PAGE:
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“If you weren't on his page, then get the f**k out” — Lamar Odom on the difference between no. 8 and no. 24 Kobe Bryant

Lamar Odom, who was part of the Shaquille O'Neal blockbuster trade, saw how Kobe Bryant evolved after the epic jersey number switch.
Los Angeles Lakers guard Kobe bryant

Kobe Bryant

Los Angeles Lakers icon Kobe Bryant switched from no.8 to no. 24 in the 2006-07 NBA season. Basketball historians have been parsing out the difference between the two iterations, but their takes are only theoretical. Former Lakers forward Lamar Odom was one of the few players who witnessed both versions and pointed out the difference between the two.

Kobe 8 vs Kobe 24

Odom was part of the package the Miami Heat sent to LA in exchange for Shaquille O’Neal. It was a trade that had to be made -- the Shaq and Kobe feud was reaching its boiling point.

This alleviated the internal tension but didn’t fully end it. Kobe now had a chip on his shoulder; he wanted to prove he could win without Shaq. And this eagerness did more good than bad, especially for his teammates. Odom saw how no. 8 Kobe behaved in front of his teammates.

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"It was tough on other players being around 8. He wasn't 24 yet. But being around 8, 8 was still stubborn. Selfishly stubborn. He didn't give a f**k. He would tell you he didn't give a f**k. 24 knew how to rub your back, what should I do, how should I approach this dude. You know what I mean? But 8 didn't give a f**k. If you weren't on his page, then get the f**k out," Odom said, per Club Shay Shay.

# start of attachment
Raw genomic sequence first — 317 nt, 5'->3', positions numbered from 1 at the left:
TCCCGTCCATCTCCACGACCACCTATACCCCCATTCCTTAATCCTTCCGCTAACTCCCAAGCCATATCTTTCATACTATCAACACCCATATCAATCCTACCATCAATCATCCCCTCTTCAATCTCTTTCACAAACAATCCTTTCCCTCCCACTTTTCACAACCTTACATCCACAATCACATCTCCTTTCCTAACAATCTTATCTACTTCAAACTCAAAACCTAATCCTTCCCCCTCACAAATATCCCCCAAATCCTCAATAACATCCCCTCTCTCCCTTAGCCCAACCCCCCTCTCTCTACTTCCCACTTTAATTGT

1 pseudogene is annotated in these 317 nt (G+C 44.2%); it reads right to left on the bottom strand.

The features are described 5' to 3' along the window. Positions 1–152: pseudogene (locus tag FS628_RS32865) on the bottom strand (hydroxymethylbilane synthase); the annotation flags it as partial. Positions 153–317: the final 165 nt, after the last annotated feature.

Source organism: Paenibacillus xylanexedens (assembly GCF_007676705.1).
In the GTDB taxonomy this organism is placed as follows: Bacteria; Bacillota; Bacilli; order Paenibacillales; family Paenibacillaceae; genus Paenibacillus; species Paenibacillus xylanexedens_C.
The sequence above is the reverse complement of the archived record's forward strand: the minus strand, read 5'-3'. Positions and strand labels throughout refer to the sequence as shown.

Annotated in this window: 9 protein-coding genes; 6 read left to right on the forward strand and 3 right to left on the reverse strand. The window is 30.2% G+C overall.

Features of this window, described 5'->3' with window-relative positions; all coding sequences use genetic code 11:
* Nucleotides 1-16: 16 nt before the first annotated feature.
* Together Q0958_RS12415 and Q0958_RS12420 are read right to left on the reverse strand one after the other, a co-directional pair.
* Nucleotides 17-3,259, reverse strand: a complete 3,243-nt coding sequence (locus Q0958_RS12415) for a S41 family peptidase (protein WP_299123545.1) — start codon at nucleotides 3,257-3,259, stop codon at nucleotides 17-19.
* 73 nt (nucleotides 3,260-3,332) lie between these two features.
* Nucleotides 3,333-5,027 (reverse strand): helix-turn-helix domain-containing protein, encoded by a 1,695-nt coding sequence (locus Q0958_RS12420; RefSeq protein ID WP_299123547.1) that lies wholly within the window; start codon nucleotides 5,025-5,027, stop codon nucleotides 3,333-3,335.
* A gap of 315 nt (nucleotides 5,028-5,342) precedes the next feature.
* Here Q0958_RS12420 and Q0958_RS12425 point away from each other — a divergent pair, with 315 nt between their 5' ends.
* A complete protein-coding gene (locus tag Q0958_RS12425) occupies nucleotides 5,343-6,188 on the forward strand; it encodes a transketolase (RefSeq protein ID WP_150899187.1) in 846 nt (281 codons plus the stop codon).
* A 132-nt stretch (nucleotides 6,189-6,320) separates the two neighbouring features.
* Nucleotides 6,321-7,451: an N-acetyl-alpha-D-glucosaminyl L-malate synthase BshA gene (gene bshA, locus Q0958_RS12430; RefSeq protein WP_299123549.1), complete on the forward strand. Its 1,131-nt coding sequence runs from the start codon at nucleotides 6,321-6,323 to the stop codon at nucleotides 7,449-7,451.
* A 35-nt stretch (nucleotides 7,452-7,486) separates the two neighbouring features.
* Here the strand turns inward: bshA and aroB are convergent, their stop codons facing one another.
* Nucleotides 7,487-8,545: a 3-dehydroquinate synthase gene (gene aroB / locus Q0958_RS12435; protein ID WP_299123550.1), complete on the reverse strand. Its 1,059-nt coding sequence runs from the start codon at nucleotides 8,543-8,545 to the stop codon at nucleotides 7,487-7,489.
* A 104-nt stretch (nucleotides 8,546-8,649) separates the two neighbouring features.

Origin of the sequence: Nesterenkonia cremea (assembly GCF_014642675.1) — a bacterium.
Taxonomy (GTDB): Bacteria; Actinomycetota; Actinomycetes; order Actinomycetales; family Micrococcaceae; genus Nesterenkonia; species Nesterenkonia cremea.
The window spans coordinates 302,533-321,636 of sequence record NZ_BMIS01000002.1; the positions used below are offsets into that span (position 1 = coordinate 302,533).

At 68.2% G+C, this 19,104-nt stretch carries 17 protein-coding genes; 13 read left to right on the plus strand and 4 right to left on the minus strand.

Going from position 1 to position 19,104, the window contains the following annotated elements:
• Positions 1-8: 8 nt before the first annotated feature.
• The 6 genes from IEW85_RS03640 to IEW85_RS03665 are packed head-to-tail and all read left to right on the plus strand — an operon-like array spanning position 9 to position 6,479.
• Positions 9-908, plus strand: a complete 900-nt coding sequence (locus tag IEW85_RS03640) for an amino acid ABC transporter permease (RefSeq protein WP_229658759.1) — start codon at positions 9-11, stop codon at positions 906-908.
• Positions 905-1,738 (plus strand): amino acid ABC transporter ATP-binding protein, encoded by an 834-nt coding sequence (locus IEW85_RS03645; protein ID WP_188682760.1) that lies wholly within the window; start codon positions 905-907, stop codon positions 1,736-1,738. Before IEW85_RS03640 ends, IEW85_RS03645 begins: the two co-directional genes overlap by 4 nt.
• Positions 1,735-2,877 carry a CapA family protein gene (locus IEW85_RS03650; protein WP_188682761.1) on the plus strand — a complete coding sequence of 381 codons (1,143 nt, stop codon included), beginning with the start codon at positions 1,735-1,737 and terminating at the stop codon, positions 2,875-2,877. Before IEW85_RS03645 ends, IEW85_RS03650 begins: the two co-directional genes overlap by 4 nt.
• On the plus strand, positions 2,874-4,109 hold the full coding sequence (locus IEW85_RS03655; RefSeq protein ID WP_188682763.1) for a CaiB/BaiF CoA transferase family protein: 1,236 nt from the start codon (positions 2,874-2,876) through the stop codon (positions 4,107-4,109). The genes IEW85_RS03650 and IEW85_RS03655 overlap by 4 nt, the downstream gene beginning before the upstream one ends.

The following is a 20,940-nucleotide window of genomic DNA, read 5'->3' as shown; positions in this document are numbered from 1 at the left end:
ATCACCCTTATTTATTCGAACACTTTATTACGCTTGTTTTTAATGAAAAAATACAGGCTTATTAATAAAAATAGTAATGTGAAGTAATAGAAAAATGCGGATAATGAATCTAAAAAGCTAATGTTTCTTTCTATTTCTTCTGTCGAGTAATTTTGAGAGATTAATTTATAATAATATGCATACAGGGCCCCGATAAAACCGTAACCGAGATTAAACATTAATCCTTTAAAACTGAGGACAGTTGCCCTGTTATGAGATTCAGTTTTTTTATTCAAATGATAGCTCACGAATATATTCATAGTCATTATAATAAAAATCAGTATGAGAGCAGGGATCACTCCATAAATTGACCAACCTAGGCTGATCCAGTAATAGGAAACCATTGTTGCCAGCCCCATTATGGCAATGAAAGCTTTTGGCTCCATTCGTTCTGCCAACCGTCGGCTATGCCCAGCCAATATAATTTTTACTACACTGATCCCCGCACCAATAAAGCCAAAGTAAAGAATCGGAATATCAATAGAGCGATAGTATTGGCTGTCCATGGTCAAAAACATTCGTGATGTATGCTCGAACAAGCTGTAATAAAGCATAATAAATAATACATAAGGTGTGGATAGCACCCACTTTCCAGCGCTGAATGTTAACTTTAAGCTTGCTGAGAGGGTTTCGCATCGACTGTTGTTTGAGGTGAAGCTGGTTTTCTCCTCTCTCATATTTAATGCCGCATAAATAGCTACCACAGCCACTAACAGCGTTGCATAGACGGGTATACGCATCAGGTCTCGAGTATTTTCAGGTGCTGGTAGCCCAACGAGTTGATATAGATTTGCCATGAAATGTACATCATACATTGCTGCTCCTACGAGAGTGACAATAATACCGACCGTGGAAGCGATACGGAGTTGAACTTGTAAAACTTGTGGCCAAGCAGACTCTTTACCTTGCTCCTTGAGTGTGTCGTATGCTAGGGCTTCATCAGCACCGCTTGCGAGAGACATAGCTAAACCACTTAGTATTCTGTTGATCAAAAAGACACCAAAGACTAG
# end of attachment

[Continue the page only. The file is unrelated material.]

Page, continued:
Perhaps Kobe’s 81-point game best exemplifies what Odom explained. Kobe had always been a fluent scorer. Dropping 40 to 50 points a night was something he could do. But scoring 81 points suggests that the other guys on the team didn’t do their job. And Kobe had no patience or time to wait for them to get going. He just did everything himself.


From the looks of it, Kobe’s jersey switch wasn’t just symbolic. It also ushered in a new mindset. In a way, Kobe embraced being the new leader and face of the franchise. And being a leader entailed reaching out and understanding your teammates.

It would be foolish to expect them to radically change their mindset. Everyone has their own experiences and grew up differently. And so, the challenge for a leader is finding a common niche with your teammates. Leaders will keep on coming back to this common niche to be able to form a tight bond. Once established, then the road to glory will be much smoother.

One season after changing his jersey to no. 24, the Lakers propelled to contender status. Though they got beat by the Boston Celtics, it signified that Kobe and the Lakers were on the right track. The following season, Kobe finally proved he could win without Shaq. The season after, he snagged his fifth ring — one more than the Big Diesel.

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